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Ex-Theranos executive goes to prison after losing appeal

Former Theranos CEO Ramesh “Sunny” Balwani will be headed to prison later this month after an appeals court rejected his bid to remain free while he contests his conviction for conducting a blood test nap with his former boss and girlfriend, Elizabeth Holmes.

After the Ninth Circuit Court of Appeals denied Balwani’s request, U.S. District Judge Edward Davila ordered him Friday to begin his nearly 13-year prison sentence. on April 20.

One of Balwani’s attorneys had filed a motion late Thursday for nearly two weeks to give Balwani time to make travel arrangements and make other preparations for a trip that would send him to a federal prison in Southern California.

The April 20 reporting date means Balwani will go to prison a week before Holmes, Theranos̵[ads1]7; founder and CEO, is scheduled to begin a more than 11-year prison sentence. after being convicted of four counts of fraud and conspiracy last year.

Holmes, 39, appeared before Davila last month along with her lawyers in an attempt to persuade the judge to let her remain free while she pursues her own appeal. Davila has not yet ruled on Holmes’ request.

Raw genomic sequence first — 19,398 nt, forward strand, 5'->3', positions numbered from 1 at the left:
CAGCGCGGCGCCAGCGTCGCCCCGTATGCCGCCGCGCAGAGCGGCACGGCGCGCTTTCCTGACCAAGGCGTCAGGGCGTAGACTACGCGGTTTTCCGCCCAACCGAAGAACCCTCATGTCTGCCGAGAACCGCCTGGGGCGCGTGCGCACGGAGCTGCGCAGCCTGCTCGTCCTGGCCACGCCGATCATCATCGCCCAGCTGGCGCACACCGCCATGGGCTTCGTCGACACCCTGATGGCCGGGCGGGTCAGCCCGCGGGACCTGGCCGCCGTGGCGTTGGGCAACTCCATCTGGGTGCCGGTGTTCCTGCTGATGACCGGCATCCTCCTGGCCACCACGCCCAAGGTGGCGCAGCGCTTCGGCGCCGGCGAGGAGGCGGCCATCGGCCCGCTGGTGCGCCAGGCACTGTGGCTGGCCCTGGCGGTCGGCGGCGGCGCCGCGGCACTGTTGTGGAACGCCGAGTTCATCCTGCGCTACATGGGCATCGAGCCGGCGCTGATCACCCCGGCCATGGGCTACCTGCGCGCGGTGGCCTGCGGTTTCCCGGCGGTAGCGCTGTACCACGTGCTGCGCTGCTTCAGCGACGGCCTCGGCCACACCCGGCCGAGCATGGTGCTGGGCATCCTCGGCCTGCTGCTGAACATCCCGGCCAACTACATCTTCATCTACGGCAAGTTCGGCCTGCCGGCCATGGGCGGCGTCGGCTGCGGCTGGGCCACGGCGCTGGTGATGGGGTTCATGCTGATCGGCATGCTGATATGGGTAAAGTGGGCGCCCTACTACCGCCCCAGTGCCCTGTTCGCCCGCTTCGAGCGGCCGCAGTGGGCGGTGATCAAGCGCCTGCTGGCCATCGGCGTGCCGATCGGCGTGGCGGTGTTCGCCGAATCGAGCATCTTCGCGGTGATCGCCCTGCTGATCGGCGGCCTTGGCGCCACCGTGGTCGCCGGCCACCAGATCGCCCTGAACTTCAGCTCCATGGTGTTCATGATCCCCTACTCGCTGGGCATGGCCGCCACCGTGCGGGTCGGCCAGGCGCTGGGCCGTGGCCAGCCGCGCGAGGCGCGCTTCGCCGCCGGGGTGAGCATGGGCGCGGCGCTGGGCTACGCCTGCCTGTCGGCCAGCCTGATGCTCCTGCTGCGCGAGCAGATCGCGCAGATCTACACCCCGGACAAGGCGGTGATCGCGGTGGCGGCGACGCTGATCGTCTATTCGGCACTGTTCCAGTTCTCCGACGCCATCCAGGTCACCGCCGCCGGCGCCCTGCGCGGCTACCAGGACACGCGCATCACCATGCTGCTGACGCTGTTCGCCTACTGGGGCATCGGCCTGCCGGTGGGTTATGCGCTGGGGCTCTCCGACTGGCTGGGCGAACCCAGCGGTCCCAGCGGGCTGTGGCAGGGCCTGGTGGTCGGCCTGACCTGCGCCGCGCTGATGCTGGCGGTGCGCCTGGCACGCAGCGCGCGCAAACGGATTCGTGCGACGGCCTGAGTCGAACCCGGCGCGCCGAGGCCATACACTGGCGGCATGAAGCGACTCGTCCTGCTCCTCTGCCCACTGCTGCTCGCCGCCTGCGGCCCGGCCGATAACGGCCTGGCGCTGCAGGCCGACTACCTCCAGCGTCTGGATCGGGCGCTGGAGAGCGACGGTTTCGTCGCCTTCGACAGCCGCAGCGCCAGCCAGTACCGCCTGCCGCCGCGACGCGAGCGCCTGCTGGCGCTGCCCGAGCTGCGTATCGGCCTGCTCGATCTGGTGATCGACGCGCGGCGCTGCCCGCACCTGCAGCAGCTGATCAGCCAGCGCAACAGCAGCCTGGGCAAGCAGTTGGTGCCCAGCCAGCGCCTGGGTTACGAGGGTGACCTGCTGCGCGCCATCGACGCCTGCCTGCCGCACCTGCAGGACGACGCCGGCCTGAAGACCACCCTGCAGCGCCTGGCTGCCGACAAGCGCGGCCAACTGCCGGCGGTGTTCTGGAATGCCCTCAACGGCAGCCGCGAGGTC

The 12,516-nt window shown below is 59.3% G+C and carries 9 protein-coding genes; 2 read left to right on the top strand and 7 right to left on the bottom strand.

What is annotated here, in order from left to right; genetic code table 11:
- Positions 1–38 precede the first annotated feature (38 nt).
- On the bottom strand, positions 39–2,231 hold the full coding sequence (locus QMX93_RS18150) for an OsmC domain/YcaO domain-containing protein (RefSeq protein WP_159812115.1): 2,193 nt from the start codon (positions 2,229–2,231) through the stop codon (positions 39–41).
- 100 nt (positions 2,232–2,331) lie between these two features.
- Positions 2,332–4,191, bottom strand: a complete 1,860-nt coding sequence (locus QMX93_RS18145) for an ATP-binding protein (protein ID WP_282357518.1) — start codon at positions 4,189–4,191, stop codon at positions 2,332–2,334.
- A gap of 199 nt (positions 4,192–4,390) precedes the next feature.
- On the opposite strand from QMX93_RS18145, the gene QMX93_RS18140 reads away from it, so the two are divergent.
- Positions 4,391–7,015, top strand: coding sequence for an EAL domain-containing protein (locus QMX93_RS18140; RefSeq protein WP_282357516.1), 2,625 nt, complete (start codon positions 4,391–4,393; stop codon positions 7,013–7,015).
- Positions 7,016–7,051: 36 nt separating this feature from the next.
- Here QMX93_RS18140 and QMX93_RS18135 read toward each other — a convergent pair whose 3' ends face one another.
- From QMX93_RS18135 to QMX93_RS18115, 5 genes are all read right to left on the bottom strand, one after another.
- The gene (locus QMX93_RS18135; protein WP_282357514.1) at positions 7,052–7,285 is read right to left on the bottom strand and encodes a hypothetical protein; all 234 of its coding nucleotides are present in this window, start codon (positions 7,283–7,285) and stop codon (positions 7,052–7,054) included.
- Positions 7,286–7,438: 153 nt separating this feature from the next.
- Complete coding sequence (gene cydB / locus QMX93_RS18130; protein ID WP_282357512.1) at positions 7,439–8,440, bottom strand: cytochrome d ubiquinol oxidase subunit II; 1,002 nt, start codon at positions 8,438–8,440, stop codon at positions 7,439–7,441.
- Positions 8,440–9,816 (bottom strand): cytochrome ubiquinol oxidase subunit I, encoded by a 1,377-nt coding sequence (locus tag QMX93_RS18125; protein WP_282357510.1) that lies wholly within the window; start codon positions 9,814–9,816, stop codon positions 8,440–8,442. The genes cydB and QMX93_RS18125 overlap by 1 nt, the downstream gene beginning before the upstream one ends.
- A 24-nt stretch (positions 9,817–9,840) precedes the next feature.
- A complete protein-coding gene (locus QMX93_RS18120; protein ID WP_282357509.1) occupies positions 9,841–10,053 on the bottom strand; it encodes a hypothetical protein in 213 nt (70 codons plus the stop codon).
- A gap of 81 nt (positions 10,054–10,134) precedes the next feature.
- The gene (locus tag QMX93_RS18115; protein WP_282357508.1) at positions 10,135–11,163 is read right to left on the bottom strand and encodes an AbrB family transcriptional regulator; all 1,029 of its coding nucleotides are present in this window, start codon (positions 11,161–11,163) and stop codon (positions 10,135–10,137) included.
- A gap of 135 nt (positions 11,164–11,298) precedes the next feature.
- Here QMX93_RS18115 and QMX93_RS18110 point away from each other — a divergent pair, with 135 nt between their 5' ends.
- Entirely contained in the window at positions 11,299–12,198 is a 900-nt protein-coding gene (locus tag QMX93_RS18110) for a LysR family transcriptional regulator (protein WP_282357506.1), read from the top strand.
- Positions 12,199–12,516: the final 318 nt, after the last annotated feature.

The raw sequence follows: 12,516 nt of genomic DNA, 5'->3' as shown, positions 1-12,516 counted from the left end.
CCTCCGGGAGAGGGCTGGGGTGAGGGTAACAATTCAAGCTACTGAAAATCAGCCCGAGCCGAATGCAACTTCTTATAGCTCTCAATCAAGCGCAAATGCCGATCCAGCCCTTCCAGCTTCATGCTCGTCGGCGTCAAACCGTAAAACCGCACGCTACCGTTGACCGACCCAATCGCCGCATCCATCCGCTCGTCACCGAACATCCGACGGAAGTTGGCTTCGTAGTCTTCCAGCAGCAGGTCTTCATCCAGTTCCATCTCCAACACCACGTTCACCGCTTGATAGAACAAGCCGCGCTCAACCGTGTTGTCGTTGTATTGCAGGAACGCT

Davila last month rejected Balwani’s request to remain free while he appeals his conviction on 12 counts of fraud and conspiracy and ordered him to report to jail on March 16. Balwani then avoided having to report on that date by appealing Davila’s ruling against him.

But three judges of the Ninth Circuit Court of Appeals concluded that Balwani had not provided enough compelling evidence to convince them that his conviction is likely to be overturned.

Balwani will serve his sentence in a prison near a port in San Pedro, California, which is about 50 kilometers from downtown Los Angeles. The Terminal Island prison has imprisoned several other prominent figures, including gangster Al Capone in the 1930s, apocalyptic cult leader Charles Manson for a car theft in the 1950s, and LSD evangelist Timothy Leary in the 1970s.

Although they had separate trials, Holmes and Balwani were accused of essentially the same crimes centered on a scheme that touted Theranos’ blood-testing system as a revolutionary breakthrough in healthcare. The allegations helped the company become a Silicon Valley sensation that raised nearly $1 billion from investors.

But the technology never came close to working as Holmes and Balwani boasted, resulting in Theranos’ scandalous collapse and a criminal case that shone a bright light on Silicon Valley’s greed and hubris.

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